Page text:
cf. Alcohol. Tho question i3 almost
daily asked, "What is tho cause of tho
unparalleled, success of Vinegar Bit
teks?" Our answer is, that they remove
tho causo of disease, and tho patient ro
covcrs his health. They aro tho great
blood purifier and a life-giving principle,
ii perfect Kcnovator aud Invigorator
of tho system. Never beforo in the
Listory of tho Tvorld. has a lr.cuicino beca
compounded possessing tho remarkable
qualities of Viskgar Hitters in healing tba
sick of every diseaso man is heir toi 'They:
aro a gentlo Purgative as well as a Tonic,
relieving Congestion or Inflnmmation if'
tho Liver asd Visceral 0rjran3 in Bilious
The properties cf Dr TV'alkes
Visega- Litters aro Aperient, Diaphoretic,
Carminative, Nutritious, Laxative, Diuretic,
Sedative, Counter-irritant Sudorilic, Altera
tive, aud Anti-Bilious.
U. If. HrDOXALD & CO..
l)r:frnp3 and Gen. Acts.. San Francisco. Calif-mils,
am' - ir. of Wash-.nirtun and tTsariton Sts.. N". Y.
toiS by all IJrugiats und Dealers.
The only known remedy for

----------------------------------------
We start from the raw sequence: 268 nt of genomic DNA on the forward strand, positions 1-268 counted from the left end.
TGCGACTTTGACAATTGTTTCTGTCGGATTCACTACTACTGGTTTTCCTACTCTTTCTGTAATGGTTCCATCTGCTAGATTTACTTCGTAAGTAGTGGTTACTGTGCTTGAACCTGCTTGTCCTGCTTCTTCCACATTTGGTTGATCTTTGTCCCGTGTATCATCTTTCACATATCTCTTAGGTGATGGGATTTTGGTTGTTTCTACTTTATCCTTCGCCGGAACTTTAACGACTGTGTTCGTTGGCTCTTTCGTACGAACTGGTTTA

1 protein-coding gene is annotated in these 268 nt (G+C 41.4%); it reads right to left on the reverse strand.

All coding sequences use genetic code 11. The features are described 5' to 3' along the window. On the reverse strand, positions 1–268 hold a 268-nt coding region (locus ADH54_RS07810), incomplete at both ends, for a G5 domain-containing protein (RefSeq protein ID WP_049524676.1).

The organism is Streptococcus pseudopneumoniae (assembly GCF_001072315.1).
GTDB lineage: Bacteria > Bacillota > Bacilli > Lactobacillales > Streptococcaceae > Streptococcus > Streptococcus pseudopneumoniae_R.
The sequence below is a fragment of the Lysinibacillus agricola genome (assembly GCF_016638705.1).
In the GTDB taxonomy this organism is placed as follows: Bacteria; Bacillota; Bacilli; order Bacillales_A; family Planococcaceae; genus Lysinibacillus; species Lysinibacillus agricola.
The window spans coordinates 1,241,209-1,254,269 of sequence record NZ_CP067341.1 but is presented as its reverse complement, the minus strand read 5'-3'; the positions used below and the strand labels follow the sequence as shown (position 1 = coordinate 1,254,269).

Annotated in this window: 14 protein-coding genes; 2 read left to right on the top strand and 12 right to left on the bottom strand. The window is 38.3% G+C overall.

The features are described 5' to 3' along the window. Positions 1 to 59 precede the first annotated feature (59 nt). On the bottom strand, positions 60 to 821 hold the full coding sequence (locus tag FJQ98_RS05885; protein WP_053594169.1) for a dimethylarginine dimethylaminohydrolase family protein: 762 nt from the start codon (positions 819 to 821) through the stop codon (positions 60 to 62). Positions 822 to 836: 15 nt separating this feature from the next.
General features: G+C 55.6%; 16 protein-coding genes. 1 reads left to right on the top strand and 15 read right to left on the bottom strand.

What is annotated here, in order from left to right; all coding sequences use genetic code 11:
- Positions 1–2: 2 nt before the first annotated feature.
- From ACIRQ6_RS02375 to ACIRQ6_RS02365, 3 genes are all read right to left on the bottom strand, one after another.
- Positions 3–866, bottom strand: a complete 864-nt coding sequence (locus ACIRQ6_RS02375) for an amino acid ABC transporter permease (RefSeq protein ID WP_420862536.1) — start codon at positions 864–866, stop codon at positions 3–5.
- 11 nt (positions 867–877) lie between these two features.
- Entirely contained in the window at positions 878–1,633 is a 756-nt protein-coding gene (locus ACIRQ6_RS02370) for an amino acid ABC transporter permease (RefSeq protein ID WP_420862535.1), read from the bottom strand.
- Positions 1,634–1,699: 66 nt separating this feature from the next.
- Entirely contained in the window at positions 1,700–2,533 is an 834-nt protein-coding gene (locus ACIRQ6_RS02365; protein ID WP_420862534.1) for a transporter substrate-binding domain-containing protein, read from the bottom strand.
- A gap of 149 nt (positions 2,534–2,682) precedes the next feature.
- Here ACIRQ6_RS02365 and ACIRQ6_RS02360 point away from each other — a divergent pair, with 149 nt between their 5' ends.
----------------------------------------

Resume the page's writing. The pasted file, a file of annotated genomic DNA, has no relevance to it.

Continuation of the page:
And a positive remedy lor
COL'T. GRAVEL. STRICTURES, DIABE
TES. DYSPEPSIA. NERVOUS
N-.ii-ictei.tion or Incontinence of L'rine, Ir
ritation, Infiaraation or Ulceration of the
BLADDER & KIDNEYS,
Lenconlia-a or Whites. Diseases of the Pros
trate Gland; Slsne in the ladder,
C'nictilni (irave! or Ii ie'edu' t Deposit and
Mucus cr Miikv Discharges.
PernianeiiVly Cures r.;l Diseases of the
BLADDER, KIDNEYS, AND DRopSICAL
Existina in Men, Women and Children.
XO M VTTER WHAT THE AGE.
Prof. Steele says : " One bot'Ja of Kear
ney a Fuid Extract Uuehu i worth more
than all other Buchus combined."
Price, One Dollar per Bottle, or Six Bot
tles for Five Dollar.".
Depot, 104 Duane St., New York
A Physician iu attendance to answer cur
respordonca and give advice aratis.
Scl-1 Stamp for Pamphlets, liee.Jlj
Nervous and Debilitated
OF BOTH SEXES.
Clurie for Advice and Cunsidtiitioit.
Dk. J. B. Dvott, srraduate of Jefferson
Medical Collpge, Philadelphia, author of
seveial valuable works, can be consulted on
all diseases of tho Sexual or Urinary Or
uaiis, (which he lias made an especial
study') either in male or female, no matter
from what cause oriinatins or of how long
staiidiii. A practice of ;;0 years enables
him to treat diseases with cuccess. Cures
guaranteed. Charges leasonab'e. Those
at a distance can forward lettes describing
symptoms and enclosing stamp to prepay
Send for the Guile to Health. Price 10c.
.J. B. DYOTT, M. D.,
Phyru-ian aud Surgeon, 104 Duane St., N. Y.
Turbine Water Wheel.
M mtifaclnrtrs for Ihe South and Southwest.
NVnrlv TOO.') now in use, working und-jr hads
varying Ircm a to 240 feet 1 "4 sizes,
from '.'' to Wt i-i'-tiea.
The most ;ov..-rlul Wheel iu th" Market.
And moct economical in use of Water.
Large illustuateI) Pamphlet seut poit i'reo.
MAN-UF.VCTUUEHS, ALSO, OF